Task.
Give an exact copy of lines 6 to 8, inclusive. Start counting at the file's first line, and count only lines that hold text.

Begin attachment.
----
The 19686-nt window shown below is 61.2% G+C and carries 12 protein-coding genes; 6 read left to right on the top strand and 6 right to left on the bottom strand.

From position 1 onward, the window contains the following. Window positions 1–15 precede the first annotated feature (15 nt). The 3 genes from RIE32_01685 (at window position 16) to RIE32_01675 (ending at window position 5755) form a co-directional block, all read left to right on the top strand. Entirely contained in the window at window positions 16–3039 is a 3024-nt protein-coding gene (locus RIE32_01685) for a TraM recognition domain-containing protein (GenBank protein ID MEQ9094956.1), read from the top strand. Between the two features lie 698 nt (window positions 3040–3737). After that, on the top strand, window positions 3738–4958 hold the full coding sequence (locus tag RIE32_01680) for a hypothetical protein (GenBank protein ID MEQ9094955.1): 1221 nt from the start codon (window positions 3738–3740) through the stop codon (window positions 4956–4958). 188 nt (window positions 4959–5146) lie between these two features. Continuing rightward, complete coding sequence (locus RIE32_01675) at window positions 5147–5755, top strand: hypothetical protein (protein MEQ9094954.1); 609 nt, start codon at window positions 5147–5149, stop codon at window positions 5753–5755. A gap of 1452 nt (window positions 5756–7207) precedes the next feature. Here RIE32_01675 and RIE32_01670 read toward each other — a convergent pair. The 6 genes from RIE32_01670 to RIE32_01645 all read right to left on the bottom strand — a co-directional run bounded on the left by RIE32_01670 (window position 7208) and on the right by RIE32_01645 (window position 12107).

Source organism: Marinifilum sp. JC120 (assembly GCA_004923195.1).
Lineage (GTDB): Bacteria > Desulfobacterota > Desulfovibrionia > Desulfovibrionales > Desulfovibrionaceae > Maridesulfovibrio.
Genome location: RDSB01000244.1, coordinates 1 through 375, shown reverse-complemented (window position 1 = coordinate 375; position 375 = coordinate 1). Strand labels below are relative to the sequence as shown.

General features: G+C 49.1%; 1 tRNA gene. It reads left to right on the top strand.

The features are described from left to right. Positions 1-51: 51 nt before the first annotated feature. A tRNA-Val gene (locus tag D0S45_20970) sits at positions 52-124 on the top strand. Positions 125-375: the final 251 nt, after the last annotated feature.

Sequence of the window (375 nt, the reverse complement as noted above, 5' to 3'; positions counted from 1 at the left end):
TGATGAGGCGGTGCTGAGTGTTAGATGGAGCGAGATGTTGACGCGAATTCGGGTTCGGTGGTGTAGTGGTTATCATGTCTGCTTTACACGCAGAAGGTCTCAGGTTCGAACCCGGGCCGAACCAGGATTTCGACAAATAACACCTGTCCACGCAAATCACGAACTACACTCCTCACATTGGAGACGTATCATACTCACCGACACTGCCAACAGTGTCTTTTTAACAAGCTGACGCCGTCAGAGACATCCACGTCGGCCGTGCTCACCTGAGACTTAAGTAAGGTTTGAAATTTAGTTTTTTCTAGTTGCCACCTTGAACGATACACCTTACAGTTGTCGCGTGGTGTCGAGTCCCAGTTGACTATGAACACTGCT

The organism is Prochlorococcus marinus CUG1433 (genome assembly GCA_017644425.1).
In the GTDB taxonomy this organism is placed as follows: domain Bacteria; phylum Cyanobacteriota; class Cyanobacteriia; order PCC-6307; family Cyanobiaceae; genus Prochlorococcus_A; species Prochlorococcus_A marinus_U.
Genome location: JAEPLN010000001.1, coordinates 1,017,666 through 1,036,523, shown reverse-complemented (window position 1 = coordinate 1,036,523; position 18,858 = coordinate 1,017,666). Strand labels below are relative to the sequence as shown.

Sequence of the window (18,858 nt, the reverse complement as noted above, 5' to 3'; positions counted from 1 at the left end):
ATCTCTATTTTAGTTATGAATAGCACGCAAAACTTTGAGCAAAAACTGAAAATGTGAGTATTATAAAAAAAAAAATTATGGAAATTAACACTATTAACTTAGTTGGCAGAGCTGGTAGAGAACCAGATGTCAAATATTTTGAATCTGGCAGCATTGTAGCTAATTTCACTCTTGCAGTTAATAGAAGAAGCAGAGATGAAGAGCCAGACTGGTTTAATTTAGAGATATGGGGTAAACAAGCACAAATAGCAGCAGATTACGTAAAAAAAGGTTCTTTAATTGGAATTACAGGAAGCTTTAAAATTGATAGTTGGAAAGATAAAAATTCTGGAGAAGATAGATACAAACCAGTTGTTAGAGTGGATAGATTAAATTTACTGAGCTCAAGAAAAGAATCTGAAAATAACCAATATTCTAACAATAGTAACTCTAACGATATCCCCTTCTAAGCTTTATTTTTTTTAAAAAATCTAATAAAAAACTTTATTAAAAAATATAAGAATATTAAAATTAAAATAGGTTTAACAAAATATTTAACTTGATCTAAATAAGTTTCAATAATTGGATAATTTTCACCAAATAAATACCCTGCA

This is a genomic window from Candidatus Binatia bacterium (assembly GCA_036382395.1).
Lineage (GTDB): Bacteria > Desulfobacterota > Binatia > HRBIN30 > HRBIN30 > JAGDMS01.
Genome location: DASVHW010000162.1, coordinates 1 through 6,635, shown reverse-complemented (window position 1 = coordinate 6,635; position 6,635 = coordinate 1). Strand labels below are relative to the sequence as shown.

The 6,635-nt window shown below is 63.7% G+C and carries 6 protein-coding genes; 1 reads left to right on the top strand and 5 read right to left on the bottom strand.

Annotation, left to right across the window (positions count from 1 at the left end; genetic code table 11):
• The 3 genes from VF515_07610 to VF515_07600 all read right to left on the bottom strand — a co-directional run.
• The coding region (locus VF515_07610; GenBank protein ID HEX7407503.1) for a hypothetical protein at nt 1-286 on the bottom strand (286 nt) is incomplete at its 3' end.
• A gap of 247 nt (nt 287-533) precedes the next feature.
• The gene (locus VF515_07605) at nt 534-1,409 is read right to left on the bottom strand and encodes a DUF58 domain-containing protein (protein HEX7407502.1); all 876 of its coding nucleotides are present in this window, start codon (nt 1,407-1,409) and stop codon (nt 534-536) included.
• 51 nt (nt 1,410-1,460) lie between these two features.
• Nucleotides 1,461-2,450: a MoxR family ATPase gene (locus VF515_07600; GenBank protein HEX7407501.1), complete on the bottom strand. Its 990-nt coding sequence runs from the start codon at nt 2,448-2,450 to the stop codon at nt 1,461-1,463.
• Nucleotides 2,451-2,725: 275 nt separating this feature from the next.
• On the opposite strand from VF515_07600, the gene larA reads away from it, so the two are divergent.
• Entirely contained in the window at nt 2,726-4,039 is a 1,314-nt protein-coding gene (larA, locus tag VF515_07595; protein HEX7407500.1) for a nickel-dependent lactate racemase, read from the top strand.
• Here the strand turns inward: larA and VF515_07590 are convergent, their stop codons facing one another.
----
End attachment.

General features: G+C 49.1%; 1 tRNA gene. It reads left to right on the top strand.

The features are described from left to right. Positions 1-51: 51 nt before the first annotated feature. A tRNA-Val gene (locus tag D0S45_20970) sits at positions 52-124 on the top strand. Positions 125-375: the final 251 nt, after the last annotated feature.

Sequence of the window (375 nt, the reverse complement as noted above, 5' to 3'; positions counted from 1 at the left end):